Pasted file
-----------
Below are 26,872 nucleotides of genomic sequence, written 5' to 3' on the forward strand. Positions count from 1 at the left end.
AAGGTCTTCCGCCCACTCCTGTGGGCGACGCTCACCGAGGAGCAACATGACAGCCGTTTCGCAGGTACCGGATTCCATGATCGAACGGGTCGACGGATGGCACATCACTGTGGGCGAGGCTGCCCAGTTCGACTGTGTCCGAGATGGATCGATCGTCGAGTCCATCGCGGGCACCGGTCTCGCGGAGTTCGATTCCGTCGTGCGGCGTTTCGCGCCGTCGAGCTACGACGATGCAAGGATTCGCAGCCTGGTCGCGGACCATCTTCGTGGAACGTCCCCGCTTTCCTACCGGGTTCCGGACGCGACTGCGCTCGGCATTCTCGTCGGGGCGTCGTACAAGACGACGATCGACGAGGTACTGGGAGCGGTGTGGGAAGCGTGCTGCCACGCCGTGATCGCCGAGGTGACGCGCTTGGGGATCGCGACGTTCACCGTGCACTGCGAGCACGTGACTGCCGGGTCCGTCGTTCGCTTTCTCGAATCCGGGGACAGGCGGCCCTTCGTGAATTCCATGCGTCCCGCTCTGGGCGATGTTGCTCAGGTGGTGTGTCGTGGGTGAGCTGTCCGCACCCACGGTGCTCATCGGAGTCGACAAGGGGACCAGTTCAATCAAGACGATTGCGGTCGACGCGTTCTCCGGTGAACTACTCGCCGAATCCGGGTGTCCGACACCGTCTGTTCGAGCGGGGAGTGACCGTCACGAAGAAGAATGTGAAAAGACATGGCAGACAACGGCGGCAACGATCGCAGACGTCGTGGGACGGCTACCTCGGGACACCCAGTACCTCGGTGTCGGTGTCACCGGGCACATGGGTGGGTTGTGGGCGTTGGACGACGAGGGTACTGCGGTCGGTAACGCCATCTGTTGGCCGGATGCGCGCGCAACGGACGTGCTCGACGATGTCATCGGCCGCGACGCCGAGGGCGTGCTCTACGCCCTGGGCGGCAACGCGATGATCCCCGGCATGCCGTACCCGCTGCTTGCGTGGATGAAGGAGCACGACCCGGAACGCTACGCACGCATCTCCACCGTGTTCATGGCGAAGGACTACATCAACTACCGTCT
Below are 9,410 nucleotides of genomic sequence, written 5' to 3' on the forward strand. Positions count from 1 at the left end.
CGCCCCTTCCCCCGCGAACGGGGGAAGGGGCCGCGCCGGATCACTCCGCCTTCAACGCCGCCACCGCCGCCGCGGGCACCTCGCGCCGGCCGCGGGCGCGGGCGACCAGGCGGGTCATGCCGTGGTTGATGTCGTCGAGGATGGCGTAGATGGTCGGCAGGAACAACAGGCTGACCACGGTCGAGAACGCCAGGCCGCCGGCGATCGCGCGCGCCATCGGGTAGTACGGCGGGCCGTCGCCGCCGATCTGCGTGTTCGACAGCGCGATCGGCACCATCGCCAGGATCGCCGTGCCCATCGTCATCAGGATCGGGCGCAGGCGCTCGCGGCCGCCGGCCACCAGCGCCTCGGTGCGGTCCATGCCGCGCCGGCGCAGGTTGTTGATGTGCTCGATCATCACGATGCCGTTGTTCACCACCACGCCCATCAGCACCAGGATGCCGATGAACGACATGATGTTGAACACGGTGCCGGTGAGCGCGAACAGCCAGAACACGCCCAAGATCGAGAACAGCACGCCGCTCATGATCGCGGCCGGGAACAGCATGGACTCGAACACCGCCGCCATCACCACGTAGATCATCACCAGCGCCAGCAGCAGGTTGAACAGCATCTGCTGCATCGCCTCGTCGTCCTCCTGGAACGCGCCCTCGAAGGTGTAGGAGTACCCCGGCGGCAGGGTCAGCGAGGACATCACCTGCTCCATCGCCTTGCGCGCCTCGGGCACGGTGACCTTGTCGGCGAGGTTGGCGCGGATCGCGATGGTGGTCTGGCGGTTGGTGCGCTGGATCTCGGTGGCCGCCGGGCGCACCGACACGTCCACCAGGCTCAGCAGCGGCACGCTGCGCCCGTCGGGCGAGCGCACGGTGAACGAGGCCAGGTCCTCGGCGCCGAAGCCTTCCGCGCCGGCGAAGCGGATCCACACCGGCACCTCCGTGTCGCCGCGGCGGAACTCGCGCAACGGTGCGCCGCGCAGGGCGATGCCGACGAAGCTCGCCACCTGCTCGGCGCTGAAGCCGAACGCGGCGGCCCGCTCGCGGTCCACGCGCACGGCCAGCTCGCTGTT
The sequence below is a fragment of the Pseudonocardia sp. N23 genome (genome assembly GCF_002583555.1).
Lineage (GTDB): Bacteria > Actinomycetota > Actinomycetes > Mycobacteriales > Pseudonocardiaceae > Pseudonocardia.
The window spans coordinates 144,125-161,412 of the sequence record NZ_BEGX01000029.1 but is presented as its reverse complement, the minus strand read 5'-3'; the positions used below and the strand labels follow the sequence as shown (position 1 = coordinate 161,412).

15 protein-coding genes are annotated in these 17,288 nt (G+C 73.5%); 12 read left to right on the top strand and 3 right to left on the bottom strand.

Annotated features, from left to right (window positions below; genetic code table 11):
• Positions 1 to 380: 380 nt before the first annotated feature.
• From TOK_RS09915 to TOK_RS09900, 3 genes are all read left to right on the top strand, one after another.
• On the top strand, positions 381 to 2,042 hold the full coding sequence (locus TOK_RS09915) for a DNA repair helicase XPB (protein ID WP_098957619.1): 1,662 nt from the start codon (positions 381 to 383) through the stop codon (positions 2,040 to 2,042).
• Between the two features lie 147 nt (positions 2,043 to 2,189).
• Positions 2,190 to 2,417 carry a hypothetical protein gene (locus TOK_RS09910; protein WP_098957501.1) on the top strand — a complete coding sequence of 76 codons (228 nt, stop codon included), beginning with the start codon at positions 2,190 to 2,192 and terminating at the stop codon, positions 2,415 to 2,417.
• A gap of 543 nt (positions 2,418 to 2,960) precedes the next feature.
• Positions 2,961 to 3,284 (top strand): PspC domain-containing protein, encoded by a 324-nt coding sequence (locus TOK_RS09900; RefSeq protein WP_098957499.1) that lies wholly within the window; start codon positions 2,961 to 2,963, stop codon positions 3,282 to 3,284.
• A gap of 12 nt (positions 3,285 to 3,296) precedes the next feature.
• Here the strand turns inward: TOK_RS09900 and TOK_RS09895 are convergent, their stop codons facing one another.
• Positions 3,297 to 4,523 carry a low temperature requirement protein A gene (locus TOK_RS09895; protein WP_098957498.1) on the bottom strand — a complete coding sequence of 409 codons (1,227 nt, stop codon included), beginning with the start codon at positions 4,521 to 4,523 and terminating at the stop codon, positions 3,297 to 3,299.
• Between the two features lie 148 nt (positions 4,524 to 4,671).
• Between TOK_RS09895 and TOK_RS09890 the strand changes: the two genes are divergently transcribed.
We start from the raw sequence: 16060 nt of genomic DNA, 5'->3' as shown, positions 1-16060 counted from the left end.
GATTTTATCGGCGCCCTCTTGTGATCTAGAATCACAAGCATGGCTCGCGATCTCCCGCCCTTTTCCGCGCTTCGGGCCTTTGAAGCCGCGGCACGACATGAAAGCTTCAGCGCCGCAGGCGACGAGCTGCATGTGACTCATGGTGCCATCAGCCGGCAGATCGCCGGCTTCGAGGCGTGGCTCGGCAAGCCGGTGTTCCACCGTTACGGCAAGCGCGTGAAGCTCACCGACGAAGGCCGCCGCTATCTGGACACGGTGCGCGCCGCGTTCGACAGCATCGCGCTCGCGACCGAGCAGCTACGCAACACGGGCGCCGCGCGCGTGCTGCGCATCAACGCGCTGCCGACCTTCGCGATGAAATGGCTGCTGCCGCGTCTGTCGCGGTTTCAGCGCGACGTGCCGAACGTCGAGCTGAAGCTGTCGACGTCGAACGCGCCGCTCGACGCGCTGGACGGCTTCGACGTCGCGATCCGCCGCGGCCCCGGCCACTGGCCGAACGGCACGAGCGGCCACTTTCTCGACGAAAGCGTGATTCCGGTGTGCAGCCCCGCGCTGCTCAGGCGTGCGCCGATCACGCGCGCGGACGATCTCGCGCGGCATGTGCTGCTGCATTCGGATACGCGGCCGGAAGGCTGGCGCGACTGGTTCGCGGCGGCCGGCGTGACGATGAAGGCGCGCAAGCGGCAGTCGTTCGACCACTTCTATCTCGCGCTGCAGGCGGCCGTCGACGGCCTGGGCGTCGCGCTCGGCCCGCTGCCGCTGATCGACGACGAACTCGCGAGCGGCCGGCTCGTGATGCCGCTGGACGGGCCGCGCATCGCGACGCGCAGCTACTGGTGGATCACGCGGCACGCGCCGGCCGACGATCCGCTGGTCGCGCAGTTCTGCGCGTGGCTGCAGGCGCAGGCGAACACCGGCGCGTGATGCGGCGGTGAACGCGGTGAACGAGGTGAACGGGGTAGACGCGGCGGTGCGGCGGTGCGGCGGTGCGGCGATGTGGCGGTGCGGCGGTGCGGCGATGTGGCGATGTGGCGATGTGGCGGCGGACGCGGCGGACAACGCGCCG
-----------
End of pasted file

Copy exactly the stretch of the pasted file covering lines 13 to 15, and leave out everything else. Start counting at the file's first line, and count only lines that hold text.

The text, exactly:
• Between the two features lie 147 nt (positions 2,043 to 2,189).
• Positions 2,190 to 2,417 carry a hypothetical protein gene (locus TOK_RS09910; protein WP_098957501.1) on the top strand — a complete coding sequence of 76 codons (228 nt, stop codon included), beginning with the start codon at positions 2,190 to 2,192 and terminating at the stop codon, positions 2,415 to 2,417.
• A gap of 543 nt (positions 2,418 to 2,960) precedes the next feature.